• Hiya,

    Could i check openvpn was tested using blowfish for bulk crypto? Did you try any other algorithms?

    Also, how big was your firewall rulebase and state table? I assume these would make a fair difference to performance.

    Steve



  • Sorry to drag up an "old" thread, but instead of creating a new one…

    Is really Alix too weak to do some traffic shaping? Would I be better off running my old PIII computer? Have been working well with traffic shaping, but draws a little too much electricity for my likings...



  • @netphreak:

    Is really Alix too weak to do some traffic shaping? Would I be better off running my old PIII computer? Have been working well with traffic shaping, but draws a little too much electricity for my likings…

    You're not giving us much information here (specs of current firewall, bandwidth, concurrent connections would be useful), but the ALIX is just fine for traffic shaping as long as you don't try to push too much data through it.

    See the first post in this thread for what "too much" might be.



  • I have often about 6-8 concurrent connections (+ visitors on webserver, ~1000 unique visitors a day), on a 20/1 ADSL line. Hardware: PIII@733, 512MB SDRAM, 3 x Intel GB nics.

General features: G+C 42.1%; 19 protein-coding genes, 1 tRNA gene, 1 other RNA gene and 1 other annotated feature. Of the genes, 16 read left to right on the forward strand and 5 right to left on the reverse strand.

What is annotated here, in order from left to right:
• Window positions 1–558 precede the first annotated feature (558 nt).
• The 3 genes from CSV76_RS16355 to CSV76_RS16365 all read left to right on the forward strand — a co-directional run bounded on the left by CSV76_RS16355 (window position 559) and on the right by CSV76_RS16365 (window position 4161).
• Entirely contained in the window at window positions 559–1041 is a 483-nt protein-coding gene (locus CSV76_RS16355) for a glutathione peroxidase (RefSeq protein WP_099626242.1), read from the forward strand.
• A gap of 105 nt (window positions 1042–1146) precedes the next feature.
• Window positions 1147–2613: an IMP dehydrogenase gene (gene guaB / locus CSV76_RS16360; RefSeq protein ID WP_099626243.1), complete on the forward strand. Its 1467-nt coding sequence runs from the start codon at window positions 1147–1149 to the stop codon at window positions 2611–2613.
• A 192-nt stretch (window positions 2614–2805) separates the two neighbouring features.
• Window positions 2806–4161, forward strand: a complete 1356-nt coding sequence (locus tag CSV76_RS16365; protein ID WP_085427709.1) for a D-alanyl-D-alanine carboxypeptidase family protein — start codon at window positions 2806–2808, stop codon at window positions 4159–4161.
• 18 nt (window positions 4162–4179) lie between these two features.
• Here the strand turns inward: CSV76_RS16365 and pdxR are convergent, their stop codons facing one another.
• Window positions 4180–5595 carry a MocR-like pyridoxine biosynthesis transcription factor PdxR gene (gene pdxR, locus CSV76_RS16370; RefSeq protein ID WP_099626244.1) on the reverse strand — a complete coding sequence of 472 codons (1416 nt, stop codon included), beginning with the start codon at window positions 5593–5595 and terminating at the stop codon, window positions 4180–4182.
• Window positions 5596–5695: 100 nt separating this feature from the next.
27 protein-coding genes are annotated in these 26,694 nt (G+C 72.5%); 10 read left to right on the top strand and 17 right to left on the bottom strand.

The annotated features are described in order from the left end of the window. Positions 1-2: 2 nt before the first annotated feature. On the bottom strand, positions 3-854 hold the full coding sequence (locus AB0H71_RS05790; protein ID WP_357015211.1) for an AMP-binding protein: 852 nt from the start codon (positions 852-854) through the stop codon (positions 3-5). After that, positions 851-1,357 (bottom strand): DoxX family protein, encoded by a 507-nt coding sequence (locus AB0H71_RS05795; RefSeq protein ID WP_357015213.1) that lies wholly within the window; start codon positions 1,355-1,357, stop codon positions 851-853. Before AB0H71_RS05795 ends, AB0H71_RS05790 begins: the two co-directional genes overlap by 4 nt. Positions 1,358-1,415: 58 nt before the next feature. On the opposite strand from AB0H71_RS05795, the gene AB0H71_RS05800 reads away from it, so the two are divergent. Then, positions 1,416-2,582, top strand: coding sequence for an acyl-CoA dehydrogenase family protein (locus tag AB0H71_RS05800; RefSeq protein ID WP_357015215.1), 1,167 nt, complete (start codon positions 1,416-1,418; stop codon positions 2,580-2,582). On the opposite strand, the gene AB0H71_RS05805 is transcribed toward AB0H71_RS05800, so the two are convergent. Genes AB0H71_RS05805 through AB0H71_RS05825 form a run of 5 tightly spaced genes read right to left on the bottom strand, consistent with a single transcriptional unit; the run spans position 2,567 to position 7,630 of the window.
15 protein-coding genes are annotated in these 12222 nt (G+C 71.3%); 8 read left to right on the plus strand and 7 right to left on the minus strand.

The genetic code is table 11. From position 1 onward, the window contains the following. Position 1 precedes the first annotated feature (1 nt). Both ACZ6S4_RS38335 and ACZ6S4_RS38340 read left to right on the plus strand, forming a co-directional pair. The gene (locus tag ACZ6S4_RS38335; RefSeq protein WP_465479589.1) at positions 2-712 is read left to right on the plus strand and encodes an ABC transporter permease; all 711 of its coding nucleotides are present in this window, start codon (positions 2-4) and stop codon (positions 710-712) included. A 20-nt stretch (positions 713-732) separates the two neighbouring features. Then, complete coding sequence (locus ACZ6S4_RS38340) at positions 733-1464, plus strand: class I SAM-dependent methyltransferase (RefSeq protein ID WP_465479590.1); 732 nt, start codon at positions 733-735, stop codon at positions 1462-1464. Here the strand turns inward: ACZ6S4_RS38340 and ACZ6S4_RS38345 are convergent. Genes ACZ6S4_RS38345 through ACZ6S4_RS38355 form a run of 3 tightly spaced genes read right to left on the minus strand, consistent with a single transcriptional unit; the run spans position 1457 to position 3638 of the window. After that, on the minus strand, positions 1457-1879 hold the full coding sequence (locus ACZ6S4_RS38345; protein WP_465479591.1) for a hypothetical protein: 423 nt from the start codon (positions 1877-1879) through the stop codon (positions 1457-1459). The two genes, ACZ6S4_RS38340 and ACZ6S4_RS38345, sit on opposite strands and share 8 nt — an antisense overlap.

Maybe I should ask my question different: Are the ALIX boards short on CPU power when shaping ~8 concurrent users?



  • @netphreak:

    I have often about 6-8 concurrent connections (+ visitors on webserver, ~1000 unique visitors a day), on a 20/1 ADSL line. Hardware: PIII@733, 512MB SDRAM, 3 x Intel GB nics.

    Maybe I should ask my question different: Are the ALIX boards short on CPU power when shaping ~8 concurrent users?

    The Alix boards have a 433MHz or 500MHz CPU and 128MB or 256MB RAM so you could expect them to be somewhat lower performing than your current system. If you are thinking of replacing your current system with an Alix board then a good place to begin might be to consider whether your current system has rather more than enough RAM and CPU power to handle your current load.



  • The Alix box will be just fine on a 20/1 ASDL line with only 8 users.